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The Best Illustration of the Gospel That I Know

Photo of David YoungDavid Young | Bio

David Young

David Young serves as the senior minister for the North Boulevard Church of Christ in Murfreesboro, Tennessee. He has worked for churches in Missouri, Kansas, and Tennessee, taught New Testament at several universities, and travelled widely teaching and preaching. He is the former host of the New Day Television Program, a board member for the Renew Network, and the author of several books, including A New Day (NB Press), The Rhetoric of Jesus in the Gospel of Mark, (Fortress Press, co-authored with Michael Strickland), A Grand Illusion (Renew Publications), and King Jesus and the Beauty of Obedience-Based Discipleship (Zondervan). He holds the B.A. from Freed-Hardeman University, the M.A. from Harding School of Theology, and the M.A. and Ph.D. in New Testament from Vanderbilt University. David and his wife Julie have two married children.

The good news of the Gospel is that though I’m an impure person, I’m declared to be holy in Jesus Christ. Let me summarize this good news using the best illustration of the Gospel that I know of.

Joseph Serna served four tours in Afghanistan in the Special Forces, receiving three purple hearts. In the course of this, he developed a very serious case of PTSD and a chemical addiction. He moved back to his home in Cumberland County, North Carolina. The illness has been very difficult for him and for his family.

He has appeared before a judge on a number of occasions. The judge’s name is Lou Olivera. Olivera has ordered him to take regular drug testing. On one occasion in 2016, Serna faked the results of a drug test. The next day, he felt so guilty about it because he had developed a friendship with this judge that he went in and confessed to the judge that he faked the results.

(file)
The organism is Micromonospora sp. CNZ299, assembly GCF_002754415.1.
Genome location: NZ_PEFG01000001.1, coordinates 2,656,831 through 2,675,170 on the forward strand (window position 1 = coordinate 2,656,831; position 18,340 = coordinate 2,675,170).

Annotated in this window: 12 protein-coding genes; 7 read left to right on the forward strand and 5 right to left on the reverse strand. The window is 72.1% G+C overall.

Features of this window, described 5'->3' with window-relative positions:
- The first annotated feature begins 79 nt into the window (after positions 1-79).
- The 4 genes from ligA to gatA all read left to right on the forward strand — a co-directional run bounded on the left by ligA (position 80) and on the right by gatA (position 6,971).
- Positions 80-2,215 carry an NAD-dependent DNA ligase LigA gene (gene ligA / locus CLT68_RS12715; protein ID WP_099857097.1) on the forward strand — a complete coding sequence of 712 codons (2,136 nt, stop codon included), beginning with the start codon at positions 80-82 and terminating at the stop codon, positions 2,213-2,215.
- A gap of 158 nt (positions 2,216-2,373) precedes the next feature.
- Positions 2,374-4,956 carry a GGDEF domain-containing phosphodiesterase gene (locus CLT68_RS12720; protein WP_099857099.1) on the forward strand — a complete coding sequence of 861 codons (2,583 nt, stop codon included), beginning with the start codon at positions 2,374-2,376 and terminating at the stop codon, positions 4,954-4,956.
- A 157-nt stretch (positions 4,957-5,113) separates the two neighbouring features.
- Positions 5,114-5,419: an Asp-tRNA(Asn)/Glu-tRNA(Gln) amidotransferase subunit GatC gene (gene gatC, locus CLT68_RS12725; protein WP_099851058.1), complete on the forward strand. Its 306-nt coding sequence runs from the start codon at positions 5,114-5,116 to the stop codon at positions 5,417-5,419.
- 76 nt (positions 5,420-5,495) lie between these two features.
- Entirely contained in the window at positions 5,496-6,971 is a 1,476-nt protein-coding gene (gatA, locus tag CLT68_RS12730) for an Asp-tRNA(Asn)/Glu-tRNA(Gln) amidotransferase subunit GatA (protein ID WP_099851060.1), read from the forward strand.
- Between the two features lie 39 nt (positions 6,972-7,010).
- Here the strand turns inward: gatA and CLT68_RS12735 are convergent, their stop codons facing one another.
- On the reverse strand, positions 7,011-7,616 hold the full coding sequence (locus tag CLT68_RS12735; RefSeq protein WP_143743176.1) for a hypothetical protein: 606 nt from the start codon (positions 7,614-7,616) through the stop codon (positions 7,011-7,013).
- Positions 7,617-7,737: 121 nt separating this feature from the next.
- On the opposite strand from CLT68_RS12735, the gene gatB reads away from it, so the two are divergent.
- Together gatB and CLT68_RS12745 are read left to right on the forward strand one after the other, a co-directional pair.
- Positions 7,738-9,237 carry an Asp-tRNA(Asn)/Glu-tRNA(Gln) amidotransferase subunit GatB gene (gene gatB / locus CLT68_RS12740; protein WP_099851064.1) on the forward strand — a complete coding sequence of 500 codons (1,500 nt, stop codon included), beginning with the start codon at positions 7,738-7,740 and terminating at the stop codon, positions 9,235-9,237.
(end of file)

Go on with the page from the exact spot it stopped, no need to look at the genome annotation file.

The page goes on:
Now what is the judge to do? You do not want a world where there is no justice. And this judge is entrusted by the people of the United States of America with justice. So he cannot simply dismiss Serna and say, “Hey, I know you’re having a tough time; just go on. It’s okay.” He can’t do that; that’s not justice.

So here’s what he did: He sentenced him to one night in the county jail. Serna bowed his head, realizing he deserved it. And then Olivera got up, walked down from the bench, and said, “I’m going with you.” And he spent the night in jail with Serna.

When asked why, Olivera explained that he did it for two reasons. First, he was afraid that Serna might hurt himself because of the PTSD. Second, Olivera too was a veteran, and he knew what Serna had gone through. Yes, Serna needed justice, but more greatly than that, he needed grace.

That’s the Gospel in a nutshell. Each of us deserves the justice of God. But God in His mercy entered into our jail and took our sins upon Himself. In this way, God is both just and gracious.

Romans 5:8 says, “But God demonstrates His own love toward us, in that while we were yet sinners, Christ died for us” (NASB).

(Excerpted from David Young, “Salvation by Christ Alone – Part 5,” 7/1/2018, preached at North Boulevard Church of Christ. Used with permission.)

[1]This story can be found at “In a Jail Sentence, A Veteran’s Redemption—With Helpful from a Fellow Vet,” October 14, 2016,